High-Functioning Alcoholic Lawyers May Defy Stereotypes
Posted Apr 14, 2009 7:07 AM CST
By Debra Cassens Weiss
Lawyers and other professionals who are high-functioning alcoholics may defy the stereotypes—that alcoholics can’t maintain a career or care for their families, or that alcoholics always drink alone.
Personality traits such as perfectionism, overachiever tendencies and a workaholic nature may help high-functioning alcoholics succeed professionally despite their disease, according to mental health counselor Sarah Allen Benton, writing in the Complete Lawyer. She writes that it’s important for alcoholic lawyers to reach out for help, even though they may appear successful.
Benton cites statistics from a study in the International Journal of Law and Psychiatry that found problem drinking in 18 percent of lawyers who practiced for 2 to 20 years and in 25 percent of lawyers who practiced for 20 years or more.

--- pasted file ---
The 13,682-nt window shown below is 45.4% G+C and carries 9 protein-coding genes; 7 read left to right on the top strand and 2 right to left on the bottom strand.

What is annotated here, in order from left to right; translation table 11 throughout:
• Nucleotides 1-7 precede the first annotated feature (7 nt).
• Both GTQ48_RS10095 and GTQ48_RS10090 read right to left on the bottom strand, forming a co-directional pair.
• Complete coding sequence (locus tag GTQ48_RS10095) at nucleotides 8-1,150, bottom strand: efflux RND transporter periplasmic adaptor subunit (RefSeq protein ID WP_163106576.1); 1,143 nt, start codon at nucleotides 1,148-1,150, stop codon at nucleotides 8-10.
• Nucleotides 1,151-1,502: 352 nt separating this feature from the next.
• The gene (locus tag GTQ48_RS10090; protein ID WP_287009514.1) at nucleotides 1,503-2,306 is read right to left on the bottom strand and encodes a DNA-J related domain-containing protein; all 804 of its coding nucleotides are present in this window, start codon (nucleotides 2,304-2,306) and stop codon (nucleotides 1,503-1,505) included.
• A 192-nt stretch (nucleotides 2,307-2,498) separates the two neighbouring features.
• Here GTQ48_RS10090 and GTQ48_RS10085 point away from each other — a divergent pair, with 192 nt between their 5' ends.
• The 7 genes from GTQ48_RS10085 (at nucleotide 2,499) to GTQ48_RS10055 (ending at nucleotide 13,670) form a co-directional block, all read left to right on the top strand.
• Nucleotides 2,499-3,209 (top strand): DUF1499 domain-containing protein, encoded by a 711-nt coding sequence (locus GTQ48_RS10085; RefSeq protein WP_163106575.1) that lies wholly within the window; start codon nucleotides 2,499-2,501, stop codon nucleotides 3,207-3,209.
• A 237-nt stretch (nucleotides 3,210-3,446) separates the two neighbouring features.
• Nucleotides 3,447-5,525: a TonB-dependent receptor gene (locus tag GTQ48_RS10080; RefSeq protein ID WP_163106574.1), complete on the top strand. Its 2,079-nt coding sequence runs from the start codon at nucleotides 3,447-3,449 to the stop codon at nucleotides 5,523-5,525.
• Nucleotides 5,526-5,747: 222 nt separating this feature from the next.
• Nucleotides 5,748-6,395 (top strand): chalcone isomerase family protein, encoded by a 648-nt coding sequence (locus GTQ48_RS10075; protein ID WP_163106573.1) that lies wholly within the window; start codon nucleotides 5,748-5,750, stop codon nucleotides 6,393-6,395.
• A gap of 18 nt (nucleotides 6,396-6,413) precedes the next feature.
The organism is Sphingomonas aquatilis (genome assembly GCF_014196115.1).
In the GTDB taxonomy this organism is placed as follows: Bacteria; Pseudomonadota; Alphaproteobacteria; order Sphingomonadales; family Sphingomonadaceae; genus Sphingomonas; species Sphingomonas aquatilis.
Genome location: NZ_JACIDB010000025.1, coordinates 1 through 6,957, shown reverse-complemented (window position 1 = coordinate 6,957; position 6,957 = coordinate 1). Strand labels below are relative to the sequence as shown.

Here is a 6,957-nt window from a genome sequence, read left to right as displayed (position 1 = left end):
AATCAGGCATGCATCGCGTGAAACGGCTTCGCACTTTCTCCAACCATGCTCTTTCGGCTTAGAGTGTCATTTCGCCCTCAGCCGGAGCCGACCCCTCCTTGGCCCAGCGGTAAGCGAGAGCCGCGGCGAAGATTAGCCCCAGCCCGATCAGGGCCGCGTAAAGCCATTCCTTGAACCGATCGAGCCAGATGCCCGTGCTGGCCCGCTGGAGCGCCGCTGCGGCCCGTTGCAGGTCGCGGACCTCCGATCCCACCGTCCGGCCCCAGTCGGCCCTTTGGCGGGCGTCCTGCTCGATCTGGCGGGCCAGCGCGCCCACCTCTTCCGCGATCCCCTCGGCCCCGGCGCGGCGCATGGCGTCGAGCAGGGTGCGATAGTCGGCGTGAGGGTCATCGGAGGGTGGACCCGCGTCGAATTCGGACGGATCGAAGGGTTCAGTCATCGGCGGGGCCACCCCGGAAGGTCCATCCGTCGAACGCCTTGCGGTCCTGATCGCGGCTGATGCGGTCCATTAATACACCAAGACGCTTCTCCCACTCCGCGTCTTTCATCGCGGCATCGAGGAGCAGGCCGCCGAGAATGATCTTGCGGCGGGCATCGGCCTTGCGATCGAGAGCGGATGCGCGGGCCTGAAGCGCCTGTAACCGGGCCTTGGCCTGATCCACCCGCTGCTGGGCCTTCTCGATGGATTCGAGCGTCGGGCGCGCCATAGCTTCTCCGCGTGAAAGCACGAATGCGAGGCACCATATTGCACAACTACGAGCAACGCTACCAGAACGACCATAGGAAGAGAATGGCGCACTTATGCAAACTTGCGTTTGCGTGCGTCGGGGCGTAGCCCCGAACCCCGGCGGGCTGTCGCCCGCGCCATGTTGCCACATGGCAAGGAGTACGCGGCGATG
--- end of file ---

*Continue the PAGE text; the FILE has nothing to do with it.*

High-functioning alcoholics may be well-respected, but they experience a craving to drink more after one alcoholic drink, they obsess about their next drinking opportunity, they display personality changes when intoxicated, and they repeat unwanted drinking patterns and behaviors, according to the story.
The ABA Commission on Lawyer Assistance Programs can refer lawyers with addiction problems to groups that can help.